According to a recent report in Medical Economics, cybercriminals are heightening their levels of sophistication to more effectively attack medical practices. They are sending emails to employees of the practice encouraging them to click links that launch installations of ransomware. Another tactic involves accessing networks through medical equipment that connect to the internet with outdated security protection. Social media is a tool used to “trick” staffers into disclosing confidential patient information or financial data.
Medical providers are in a position where they may be exposed to liability when data that they store is unlawfully accessed. They often possess critical patient data including social security numbers, private medical information, and payment information including credit card or bank account numbers.
Criminals Expose Vulnerabilities
Kevin Johnson, the CEO of Secure Ideas, a security company, explains that malware has shown to be effective in provoking users to click on links that install ransomware. He says that this year's threats are largely the same as last year; therefore, those who have upgraded their security since then should be reasonably secure. The Federal Trade Commission defines malware as being any “unwanted software” that may operate on a computer or device without consent from the user. It is often in the form of a virus or spyware.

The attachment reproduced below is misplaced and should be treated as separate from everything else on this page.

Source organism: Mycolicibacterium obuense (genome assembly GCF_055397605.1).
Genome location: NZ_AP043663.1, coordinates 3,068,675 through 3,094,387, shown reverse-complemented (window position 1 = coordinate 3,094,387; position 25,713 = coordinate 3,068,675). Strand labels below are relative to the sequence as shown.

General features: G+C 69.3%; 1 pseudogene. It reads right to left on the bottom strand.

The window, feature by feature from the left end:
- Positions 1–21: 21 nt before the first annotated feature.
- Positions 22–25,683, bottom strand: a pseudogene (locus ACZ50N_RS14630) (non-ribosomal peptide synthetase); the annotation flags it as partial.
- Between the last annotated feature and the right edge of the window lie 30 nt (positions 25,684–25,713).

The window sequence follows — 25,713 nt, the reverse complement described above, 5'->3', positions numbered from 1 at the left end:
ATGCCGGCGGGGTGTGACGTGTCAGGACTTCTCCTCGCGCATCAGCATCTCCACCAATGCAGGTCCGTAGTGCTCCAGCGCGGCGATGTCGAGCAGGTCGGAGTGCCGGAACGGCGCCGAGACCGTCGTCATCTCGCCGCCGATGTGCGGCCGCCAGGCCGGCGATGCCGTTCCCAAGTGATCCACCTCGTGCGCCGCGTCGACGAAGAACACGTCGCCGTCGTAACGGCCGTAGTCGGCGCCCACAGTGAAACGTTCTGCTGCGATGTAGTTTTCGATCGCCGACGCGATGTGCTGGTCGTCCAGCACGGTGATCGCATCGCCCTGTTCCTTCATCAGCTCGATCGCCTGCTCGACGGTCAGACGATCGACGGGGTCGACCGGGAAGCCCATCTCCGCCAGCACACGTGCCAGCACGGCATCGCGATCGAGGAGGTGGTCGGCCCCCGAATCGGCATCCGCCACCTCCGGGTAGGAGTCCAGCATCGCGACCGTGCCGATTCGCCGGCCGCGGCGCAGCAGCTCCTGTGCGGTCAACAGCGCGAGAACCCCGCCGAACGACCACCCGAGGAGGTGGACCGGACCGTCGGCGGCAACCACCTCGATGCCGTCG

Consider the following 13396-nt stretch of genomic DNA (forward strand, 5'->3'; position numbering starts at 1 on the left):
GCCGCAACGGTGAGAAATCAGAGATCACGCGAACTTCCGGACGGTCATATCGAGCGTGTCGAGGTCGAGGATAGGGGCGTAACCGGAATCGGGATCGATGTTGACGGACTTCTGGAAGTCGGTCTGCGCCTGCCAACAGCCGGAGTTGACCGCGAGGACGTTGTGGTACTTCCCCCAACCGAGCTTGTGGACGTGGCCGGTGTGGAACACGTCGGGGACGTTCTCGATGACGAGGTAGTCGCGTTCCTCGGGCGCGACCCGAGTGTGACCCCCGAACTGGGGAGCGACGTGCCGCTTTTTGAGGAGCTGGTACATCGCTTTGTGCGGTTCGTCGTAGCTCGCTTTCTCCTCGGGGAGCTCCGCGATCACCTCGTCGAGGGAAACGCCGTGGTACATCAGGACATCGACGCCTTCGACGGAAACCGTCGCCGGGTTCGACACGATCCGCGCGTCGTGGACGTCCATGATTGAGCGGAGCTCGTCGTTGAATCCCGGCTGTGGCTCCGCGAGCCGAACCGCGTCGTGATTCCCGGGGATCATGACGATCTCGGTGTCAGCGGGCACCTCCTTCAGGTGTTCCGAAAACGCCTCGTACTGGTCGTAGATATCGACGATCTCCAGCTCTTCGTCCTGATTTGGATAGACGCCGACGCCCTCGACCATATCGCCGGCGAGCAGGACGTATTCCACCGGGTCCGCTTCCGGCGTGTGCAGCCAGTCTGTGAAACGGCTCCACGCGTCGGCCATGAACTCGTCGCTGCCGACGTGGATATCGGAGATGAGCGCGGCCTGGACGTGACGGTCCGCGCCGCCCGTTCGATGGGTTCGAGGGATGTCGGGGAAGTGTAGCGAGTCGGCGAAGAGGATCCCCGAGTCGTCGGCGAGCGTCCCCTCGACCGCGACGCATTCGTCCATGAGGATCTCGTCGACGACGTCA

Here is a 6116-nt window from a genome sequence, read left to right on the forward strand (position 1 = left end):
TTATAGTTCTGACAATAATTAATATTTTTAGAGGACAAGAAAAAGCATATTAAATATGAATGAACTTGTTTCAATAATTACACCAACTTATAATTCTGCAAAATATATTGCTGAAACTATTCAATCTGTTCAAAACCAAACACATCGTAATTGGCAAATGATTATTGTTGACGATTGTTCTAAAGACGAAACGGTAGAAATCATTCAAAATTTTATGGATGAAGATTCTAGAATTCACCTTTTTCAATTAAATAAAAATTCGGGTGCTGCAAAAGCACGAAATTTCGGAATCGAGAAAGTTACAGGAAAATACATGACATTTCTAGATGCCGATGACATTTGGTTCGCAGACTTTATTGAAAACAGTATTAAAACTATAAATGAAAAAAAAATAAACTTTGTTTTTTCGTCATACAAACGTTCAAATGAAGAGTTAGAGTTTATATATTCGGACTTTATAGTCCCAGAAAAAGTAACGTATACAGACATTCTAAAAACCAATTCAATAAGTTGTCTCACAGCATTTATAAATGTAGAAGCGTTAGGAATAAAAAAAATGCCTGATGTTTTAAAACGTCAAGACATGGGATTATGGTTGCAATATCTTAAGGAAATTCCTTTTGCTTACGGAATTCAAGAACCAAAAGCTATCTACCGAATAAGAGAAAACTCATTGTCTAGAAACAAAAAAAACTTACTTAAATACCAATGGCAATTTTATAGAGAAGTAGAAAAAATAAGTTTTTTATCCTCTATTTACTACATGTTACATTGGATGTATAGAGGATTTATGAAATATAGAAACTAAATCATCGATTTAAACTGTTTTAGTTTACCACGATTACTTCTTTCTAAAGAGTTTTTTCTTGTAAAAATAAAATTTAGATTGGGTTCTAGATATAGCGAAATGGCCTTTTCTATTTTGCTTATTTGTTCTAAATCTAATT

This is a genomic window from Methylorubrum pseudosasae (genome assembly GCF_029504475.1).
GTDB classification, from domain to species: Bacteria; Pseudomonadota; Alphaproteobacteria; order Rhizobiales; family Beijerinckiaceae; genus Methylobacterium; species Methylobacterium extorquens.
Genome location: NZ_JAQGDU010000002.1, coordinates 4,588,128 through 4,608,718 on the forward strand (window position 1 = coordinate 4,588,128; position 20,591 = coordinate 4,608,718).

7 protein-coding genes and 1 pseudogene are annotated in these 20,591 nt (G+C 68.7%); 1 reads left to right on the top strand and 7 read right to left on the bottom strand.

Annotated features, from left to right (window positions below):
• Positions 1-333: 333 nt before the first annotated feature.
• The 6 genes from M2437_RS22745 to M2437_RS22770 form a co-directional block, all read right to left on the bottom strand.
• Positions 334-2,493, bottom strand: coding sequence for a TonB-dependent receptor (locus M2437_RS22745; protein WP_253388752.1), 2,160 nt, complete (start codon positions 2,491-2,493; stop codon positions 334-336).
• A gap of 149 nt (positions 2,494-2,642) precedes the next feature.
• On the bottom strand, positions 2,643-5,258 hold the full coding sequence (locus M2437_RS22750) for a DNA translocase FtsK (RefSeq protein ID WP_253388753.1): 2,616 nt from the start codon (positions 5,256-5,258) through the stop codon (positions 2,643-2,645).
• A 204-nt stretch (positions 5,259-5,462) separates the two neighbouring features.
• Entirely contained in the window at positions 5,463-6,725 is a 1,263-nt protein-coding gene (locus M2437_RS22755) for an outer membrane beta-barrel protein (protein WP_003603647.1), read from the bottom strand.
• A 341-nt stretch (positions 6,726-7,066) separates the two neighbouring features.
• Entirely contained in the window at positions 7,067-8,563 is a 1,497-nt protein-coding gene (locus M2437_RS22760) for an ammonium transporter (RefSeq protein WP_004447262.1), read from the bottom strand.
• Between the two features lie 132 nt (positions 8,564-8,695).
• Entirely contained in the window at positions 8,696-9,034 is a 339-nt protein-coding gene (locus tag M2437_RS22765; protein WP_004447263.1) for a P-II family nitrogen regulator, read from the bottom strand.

Small Practices Targeted
Smaller practices are being warned not to assume that they are unlikely to be targeted by a cybercriminal. Johnson explained that the criminals are targeting their attacks on a mass scale. The attacks are heavily automated and require the same amount of effort to target hundreds of people as is needed to target just a few. There are some hackers that do specialize in targeting individual practices.
Medical practices should implement a broad-based security plan that defends against ransomware. Many victims in the healthcare sector are paying the ransoms, which is further motivating these criminal activities to continue. Sometimes, paying the ransom will not actually eliminate the threat because the code is not well written and will fail to restore the organization's data.
Cybercriminals are using emails that appear to be sent from legitimate sources, such as an individual they know. These phishing attacks are able to be effective because they appear to be realistic. It is common that the content of the email will contain the names of other staff that work for the same organization. Although this requires the criminal to conduct some basic research, it may greatly increase the effectiveness of the scheme. Another phishing tactic involves linking an unsuspecting victim to a phony website that appears legitimate that they may regularly use. The site will be used to gather the victim's login and password information.
Best Security Practices
- Your system should be professionally assessed for possible vulnerabilities each year
- Users should have different passwords for each way they may access the network
- There is no reason to purchase computers that are more powerful or have significantly more capability than is necessary
- Try to transition the majority of your data storage to a cloud-based service